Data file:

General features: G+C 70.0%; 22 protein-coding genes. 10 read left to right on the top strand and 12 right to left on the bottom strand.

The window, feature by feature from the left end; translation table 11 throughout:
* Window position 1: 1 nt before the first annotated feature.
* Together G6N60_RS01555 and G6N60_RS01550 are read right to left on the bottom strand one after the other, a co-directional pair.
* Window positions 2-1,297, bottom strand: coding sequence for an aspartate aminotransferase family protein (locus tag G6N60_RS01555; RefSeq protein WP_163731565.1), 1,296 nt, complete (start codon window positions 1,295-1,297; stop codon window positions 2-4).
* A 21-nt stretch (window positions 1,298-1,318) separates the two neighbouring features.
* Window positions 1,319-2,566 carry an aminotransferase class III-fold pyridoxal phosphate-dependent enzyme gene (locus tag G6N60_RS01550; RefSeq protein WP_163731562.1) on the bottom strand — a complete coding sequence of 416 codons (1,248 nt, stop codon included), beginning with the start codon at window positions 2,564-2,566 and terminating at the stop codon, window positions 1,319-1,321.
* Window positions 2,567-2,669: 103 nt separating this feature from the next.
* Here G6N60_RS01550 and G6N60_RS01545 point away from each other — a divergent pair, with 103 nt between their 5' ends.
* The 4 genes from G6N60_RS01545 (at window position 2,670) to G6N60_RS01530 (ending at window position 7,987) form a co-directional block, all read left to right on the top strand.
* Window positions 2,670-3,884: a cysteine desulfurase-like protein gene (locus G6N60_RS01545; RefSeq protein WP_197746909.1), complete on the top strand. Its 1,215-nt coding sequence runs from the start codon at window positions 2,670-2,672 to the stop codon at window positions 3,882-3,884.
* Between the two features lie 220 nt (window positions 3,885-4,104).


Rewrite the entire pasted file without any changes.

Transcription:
General features: G+C 70.0%; 22 protein-coding genes. 10 read left to right on the top strand and 12 right to left on the bottom strand.

The window, feature by feature from the left end; translation table 11 throughout:
* Window position 1: 1 nt before the first annotated feature.
* Together G6N60_RS01555 and G6N60_RS01550 are read right to left on the bottom strand one after the other, a co-directional pair.
* Window positions 2-1,297, bottom strand: coding sequence for an aspartate aminotransferase family protein (locus tag G6N60_RS01555; RefSeq protein WP_163731565.1), 1,296 nt, complete (start codon window positions 1,295-1,297; stop codon window positions 2-4).
* A 21-nt stretch (window positions 1,298-1,318) separates the two neighbouring features.
* Window positions 1,319-2,566 carry an aminotransferase class III-fold pyridoxal phosphate-dependent enzyme gene (locus tag G6N60_RS01550; RefSeq protein WP_163731562.1) on the bottom strand — a complete coding sequence of 416 codons (1,248 nt, stop codon included), beginning with the start codon at window positions 2,564-2,566 and terminating at the stop codon, window positions 1,319-1,321.
* Window positions 2,567-2,669: 103 nt separating this feature from the next.
* Here G6N60_RS01550 and G6N60_RS01545 point away from each other — a divergent pair, with 103 nt between their 5' ends.
* The 4 genes from G6N60_RS01545 (at window position 2,670) to G6N60_RS01530 (ending at window position 7,987) form a co-directional block, all read left to right on the top strand.
* Window positions 2,670-3,884: a cysteine desulfurase-like protein gene (locus G6N60_RS01545; RefSeq protein WP_197746909.1), complete on the top strand. Its 1,215-nt coding sequence runs from the start codon at window positions 2,670-2,672 to the stop codon at window positions 3,882-3,884.
* Between the two features lie 220 nt (window positions 3,885-4,104).